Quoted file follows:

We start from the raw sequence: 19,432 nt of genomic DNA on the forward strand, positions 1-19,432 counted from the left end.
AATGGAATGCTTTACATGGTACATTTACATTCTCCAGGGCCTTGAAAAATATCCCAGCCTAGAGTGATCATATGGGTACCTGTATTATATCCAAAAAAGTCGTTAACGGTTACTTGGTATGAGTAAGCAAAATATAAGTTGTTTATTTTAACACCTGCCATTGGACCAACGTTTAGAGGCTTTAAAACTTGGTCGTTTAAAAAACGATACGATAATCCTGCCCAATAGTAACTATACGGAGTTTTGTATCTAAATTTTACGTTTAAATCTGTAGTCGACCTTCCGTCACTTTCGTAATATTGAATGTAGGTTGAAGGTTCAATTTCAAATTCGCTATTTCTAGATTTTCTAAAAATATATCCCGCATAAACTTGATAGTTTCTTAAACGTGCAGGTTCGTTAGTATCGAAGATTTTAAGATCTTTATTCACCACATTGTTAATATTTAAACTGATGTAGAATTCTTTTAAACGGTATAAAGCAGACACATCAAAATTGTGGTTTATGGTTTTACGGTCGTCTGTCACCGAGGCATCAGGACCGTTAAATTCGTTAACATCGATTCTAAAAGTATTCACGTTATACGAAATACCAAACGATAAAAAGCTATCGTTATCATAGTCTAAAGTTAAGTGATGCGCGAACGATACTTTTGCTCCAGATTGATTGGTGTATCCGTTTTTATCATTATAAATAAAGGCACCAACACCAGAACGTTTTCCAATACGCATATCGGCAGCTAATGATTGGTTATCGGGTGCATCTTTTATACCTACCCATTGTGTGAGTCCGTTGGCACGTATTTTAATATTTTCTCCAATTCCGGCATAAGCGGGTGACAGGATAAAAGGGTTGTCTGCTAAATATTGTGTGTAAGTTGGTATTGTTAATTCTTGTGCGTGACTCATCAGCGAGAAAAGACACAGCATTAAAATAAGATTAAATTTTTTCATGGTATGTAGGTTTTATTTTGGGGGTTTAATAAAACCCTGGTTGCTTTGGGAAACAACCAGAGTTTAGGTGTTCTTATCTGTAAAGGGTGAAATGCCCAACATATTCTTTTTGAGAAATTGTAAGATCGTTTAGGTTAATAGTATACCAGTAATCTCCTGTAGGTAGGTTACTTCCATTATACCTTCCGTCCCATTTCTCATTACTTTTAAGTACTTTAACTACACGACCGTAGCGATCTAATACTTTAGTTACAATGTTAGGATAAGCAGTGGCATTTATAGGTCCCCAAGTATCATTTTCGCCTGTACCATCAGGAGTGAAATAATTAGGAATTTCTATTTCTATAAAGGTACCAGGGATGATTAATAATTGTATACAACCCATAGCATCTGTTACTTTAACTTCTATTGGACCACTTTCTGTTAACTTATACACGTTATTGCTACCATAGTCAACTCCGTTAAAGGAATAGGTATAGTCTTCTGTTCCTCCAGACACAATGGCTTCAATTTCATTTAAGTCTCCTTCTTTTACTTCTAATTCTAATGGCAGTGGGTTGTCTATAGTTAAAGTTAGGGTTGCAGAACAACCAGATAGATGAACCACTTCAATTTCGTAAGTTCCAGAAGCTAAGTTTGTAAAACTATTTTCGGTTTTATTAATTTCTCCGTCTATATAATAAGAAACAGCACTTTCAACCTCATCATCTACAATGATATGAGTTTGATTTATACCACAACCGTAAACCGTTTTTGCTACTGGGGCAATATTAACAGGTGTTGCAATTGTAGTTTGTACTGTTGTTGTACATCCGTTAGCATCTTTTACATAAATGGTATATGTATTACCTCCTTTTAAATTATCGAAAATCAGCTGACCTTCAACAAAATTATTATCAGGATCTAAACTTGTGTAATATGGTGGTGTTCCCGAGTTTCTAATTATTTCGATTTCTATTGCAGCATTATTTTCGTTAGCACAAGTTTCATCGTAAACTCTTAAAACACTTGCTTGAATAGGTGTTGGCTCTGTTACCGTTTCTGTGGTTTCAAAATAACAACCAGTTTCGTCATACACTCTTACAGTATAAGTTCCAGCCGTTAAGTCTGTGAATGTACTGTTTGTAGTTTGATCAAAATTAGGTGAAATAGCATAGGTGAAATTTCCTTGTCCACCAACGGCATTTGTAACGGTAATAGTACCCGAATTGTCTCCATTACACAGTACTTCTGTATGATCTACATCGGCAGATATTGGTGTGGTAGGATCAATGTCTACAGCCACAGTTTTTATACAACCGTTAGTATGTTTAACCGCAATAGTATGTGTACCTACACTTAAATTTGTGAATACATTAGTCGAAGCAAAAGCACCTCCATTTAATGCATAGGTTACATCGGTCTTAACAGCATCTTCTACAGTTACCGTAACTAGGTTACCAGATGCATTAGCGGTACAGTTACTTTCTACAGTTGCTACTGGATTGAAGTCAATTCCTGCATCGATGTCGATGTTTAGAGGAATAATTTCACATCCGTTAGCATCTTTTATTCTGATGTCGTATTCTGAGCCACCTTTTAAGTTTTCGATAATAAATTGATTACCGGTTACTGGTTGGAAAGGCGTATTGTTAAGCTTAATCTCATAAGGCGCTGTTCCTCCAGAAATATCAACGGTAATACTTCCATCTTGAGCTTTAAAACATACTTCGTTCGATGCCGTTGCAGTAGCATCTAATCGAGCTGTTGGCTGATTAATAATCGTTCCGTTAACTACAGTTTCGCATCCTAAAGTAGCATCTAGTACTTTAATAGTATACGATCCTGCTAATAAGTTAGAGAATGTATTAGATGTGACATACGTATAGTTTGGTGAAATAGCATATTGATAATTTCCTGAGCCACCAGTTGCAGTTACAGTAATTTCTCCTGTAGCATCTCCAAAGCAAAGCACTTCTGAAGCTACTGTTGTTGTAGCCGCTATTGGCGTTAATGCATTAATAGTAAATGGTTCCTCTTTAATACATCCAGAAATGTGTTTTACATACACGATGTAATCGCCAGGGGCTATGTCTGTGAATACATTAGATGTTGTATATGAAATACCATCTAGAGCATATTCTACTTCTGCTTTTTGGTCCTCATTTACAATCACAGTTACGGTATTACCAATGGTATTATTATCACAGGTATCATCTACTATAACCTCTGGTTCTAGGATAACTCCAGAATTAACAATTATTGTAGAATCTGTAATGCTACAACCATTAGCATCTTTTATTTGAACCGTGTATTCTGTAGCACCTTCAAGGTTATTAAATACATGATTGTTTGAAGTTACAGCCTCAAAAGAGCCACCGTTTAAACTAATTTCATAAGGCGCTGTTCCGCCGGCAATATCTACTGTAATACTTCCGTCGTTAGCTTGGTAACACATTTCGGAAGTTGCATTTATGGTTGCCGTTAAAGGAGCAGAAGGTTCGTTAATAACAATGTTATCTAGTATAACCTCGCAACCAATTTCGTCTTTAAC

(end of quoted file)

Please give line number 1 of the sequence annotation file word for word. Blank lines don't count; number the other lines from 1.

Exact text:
We start from the raw sequence: 19,432 nt of genomic DNA on the forward strand, positions 1-19,432 counted from the left end.